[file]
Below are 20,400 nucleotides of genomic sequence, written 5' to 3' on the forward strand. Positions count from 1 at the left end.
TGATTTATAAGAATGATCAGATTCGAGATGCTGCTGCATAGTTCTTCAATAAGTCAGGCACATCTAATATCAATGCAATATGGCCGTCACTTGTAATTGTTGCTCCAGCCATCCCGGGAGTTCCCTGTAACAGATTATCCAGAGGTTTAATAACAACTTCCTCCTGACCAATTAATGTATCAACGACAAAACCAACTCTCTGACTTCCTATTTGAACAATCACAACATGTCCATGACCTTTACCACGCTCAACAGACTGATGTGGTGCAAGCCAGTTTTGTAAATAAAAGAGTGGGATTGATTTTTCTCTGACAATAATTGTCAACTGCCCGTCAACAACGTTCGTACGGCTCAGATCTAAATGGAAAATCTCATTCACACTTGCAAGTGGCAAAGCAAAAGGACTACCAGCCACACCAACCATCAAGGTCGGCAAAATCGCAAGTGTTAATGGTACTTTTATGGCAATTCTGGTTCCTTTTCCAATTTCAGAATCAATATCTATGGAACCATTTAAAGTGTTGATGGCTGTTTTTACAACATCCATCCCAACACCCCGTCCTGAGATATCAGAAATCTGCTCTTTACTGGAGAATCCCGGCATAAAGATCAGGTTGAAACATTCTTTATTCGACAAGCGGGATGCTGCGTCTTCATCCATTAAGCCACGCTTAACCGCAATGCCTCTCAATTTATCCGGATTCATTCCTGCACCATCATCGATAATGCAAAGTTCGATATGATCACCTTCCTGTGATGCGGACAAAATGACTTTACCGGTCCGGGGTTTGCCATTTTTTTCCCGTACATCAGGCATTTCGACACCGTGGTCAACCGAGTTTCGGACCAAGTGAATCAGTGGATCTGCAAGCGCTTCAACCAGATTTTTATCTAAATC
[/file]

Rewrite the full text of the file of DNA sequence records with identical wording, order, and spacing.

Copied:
Below are 20,400 nucleotides of genomic sequence, written 5' to 3' on the forward strand. Positions count from 1 at the left end.
TGATTTATAAGAATGATCAGATTCGAGATGCTGCTGCATAGTTCTTCAATAAGTCAGGCACATCTAATATCAATGCAATATGGCCGTCACTTGTAATTGTTGCTCCAGCCATCCCGGGAGTTCCCTGTAACAGATTATCCAGAGGTTTAATAACAACTTCCTCCTGACCAATTAATGTATCAACGACAAAACCAACTCTCTGACTTCCTATTTGAACAATCACAACATGTCCATGACCTTTACCACGCTCAACAGACTGATGTGGTGCAAGCCAGTTTTGTAAATAAAAGAGTGGGATTGATTTTTCTCTGACAATAATTGTCAACTGCCCGTCAACAACGTTCGTACGGCTCAGATCTAAATGGAAAATCTCATTCACACTTGCAAGTGGCAAAGCAAAAGGACTACCAGCCACACCAACCATCAAGGTCGGCAAAATCGCAAGTGTTAATGGTACTTTTATGGCAATTCTGGTTCCTTTTCCAATTTCAGAATCAATATCTATGGAACCATTTAAAGTGTTGATGGCTGTTTTTACAACATCCATCCCAACACCCCGTCCTGAGATATCAGAAATCTGCTCTTTACTGGAGAATCCCGGCATAAAGATCAGGTTGAAACATTCTTTATTCGACAAGCGGGATGCTGCGTCTTCATCCATTAAGCCACGCTTAACCGCAATGCCTCTCAATTTATCCGGATTCATTCCTGCACCATCATCGATAATGCAAAGTTCGATATGATCACCTTCCTGTGATGCGGACAAAATGACTTTACCGGTCCGGGGTTTGCCATTTTTTTCCCGTACATCAGGCATTTCGACACCGTGGTCAACCGAGTTTCGGACCAAGTGAATCAGTGGATCTGCAAGCGCTTCAACCAGATTTTTATCTAAATC